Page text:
From: London, England
Nirvana was created as the performing arm of the London based songwriting partnership of Irish musician Patrick Campbell-Lyons and Greek composer Alex Spyropoulos. On their recordings, Campbell-Lyons and Spyropoulos supplied all of the vocals and the instrumental work was primarily undertaken by top session musicians and orchestral musicians, with Campbell-Lyons providing a little guitar and Spyropoulos contributing some keyboards. Musically, Campbell-Lyons and Spyropoulos blended a myriad of musical styles including rock, pop, folk, jazz, Latin rhythms and classical music, primarily augmented by baroque chamber-style arrangements to create a unique vibe of it's own.
In the fall of 1967, they issued their first LP (The Story of Simon Simopath), which is a concept album produced by Island Records founder Chris Blackwell. The album was arguably the first narrative concept album ever released, predating others such as the Pretty Things' S.F. Sorrow and the Who's Tommy. Island Records launched the album with a live show at the Saville Theatre, sharing the bill with fellow label acts Traffic, Spooky Tooth, and Jackie Edwards. Unable to play their songs in concert as a duo, Campbell-Lyons and Spyropoulos created a live performing act called the Nirvana Ensemble, which included Ray Singer (guitar), Brian Henderson (bass), Sylvia A. Schuster (cello) and Michael Coe (French horn, viola).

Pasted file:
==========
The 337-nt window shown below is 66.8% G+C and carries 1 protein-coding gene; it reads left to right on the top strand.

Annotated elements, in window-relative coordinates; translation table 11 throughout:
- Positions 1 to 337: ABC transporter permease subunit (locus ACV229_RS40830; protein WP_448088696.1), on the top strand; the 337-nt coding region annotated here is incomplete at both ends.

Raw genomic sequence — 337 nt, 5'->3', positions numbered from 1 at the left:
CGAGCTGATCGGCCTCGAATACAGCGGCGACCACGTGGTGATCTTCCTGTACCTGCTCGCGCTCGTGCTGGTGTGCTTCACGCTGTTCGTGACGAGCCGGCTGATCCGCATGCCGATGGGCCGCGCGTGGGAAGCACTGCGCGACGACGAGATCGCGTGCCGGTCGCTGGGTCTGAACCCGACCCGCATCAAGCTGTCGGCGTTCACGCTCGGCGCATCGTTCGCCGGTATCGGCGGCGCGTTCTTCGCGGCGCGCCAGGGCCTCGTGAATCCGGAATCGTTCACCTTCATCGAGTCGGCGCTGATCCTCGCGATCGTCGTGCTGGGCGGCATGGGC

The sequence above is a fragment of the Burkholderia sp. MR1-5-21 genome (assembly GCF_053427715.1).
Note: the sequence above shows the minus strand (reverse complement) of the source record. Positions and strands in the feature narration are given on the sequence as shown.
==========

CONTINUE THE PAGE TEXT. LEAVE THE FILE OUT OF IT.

In 1968, the band appeared on French television with famous artist Salvador Dalí, who splashed black paint on them during a performance of their third single 'Rainbow Chaser'. Campbell-Lyons kept the jacket, but regrets that Dalí did not sign any of their paint-splashed clothes. Following the minor chart success of this record, live appearances became increasingly rare and the songwriting duo decided to disband the sextet and rely solely on session musicians for future recordings. A second LP titled All Of Us followed in the fall of 1968, which includes the excellent 'Rainbow Chaser' as the standout track and features a similar broad range of musical styles as their first album.
A third LP (Dedicated To Markos III) was rejected by Blackwell and was eventually released in the U.K. on the Pye label in the spring of 1970, though reportedly only 250 copies were pressed. In 1971, the duo amicably separated, with Campbell-Lyons the primary contributor to the next two Nirvana albums, Local Anaesthetic and Songs Of Love And Praise. In 1985, the duo reunited and still performs to this day.
Artist information sources include: The book, 'Tapestry of Delights Revisited' by Vernon Joynson.